modern data architecture

Modern Data Architecture for Executives: A Primer

For businesses intent on success in today’s business world of technology, data is a core asset which needs to be properly collected and utilized to increase overall business value and performance. Not so long ago, having a data warehouse was sufficient; it acted very much like a warehouse, storing the mounds of data dumped into it, for possible access at future dates. It was like everyone knew that collecting data was important, but had no real idea how to leverage that data to boost business performance and market shares.

We live in a smarter, more productive world of technology today and are better informed as to the many uses and values which collected data can yield to enterprises which know what to do with it. Which brings us to the need for modern data architecture, where data flow and usage supersede the value of collecting masses of data.

If before you had a large open warehouse where data was accumulated, and perhaps stored in large batch of similar data records (i.e., customer data versus sales data), think of a modern data architecture as a structural design that converts that large open space into a smooth flowing unit where data is managed at the point of entry instead of searched out when new marketing ideas arise or accounting information needs to be collated. It can still be a warehouse, but it is now a warehouse vibrant with life, demonstrating flexibility, adaptability, and agility instead of a static storage unit.

Common Characteristics of a Modern Data Architecture

With a modern data architecture, you add greater dimension to the data you are managing, making it a central aspect of business operations rather than simply an additional information stockpile which accumulates from the daily process of running your business. Some of the characteristics of a modern data architecture which makes it such an integral aspect of business operations are described below.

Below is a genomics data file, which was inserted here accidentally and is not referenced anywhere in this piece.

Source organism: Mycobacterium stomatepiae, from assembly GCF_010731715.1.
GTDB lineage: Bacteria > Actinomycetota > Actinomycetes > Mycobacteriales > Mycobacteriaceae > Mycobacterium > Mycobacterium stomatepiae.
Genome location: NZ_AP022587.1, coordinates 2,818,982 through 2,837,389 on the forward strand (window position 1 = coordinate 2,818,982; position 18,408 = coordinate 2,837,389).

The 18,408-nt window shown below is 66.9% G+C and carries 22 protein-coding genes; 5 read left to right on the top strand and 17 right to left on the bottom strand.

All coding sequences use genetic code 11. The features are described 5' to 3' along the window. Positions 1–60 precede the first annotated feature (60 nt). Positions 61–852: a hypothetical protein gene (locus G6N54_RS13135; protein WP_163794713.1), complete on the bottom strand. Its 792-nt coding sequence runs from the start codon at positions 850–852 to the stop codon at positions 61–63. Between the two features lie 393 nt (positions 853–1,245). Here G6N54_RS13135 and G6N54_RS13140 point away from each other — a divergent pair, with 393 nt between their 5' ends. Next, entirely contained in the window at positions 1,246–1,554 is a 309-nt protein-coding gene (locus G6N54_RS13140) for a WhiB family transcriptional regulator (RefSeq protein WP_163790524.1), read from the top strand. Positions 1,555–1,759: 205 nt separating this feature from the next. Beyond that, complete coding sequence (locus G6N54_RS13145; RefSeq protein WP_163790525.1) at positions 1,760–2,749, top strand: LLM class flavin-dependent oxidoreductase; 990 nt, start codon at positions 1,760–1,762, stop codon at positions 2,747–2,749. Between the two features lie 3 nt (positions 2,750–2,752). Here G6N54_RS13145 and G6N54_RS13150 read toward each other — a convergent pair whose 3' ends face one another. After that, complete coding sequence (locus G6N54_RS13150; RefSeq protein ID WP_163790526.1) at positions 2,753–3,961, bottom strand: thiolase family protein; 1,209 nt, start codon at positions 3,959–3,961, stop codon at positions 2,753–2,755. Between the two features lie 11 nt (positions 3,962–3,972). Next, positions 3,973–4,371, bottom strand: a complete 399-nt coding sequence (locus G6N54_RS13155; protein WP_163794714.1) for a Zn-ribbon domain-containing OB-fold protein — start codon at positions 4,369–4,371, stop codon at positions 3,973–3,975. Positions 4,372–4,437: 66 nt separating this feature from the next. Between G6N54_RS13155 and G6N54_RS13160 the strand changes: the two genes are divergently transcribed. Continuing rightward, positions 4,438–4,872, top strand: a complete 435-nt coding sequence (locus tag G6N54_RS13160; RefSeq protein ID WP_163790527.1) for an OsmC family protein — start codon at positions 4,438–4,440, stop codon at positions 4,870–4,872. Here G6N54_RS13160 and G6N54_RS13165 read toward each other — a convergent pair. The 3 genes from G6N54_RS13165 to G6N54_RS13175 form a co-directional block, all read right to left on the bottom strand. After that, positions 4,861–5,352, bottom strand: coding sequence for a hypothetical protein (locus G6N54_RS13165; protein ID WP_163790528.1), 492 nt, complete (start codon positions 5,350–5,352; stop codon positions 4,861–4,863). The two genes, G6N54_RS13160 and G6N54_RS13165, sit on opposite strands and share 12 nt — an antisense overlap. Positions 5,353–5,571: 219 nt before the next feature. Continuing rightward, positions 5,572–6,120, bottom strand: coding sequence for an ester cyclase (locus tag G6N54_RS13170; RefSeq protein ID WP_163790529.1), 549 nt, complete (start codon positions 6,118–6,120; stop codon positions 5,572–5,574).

Customer Focus

This is as simple as turning the tables on what we value as important. Rather than expecting clients and customers to conform to existing data standards and expectations, a modern data architecture evaluates the needs of the users, gathering and dispersing data to streamline performance and present valid options for proceeding. In terms of modern data architecture, “clients” refer to both internal and external users of the data system, and each client role is structured to receive customized data appropriate to their needs and uses. A well-designed modern data architecture will meet existing and changing customer information needs.


If you envision data to be like water, you want to manage that data through well-structured pipelines which can deliver it to the right locations efficiently. Pipelines are built with base data objects which function as building blocks regularly repurposed, reused, and replenished to maintain a smooth and continuous flow of data relevant to business operations. Base data objects can include:

  • Data Snapshots
  • Data Increments
  • Data Views
  • Reference Data
  • Master data
  • Flat, Subject-Oriented Tables

The bottom line is to ensure a steady data flow from the many systems to its business users.


Being able to tag and profile all incoming data is essential to maintaining an adaptable, flexible, and agile modern data architecture. This imparts immediate life to all new data, making it instantly useful and valuable. Other advantages automation delivers are the ability to detect operation anomalies and alert the appropriate departments or operators and to detect changes in source schema and identify its impact on downstream applications and objects.


A good modern data architecture understands the varying demands and needs of the business and how best to deliver the information. This means delivering support for: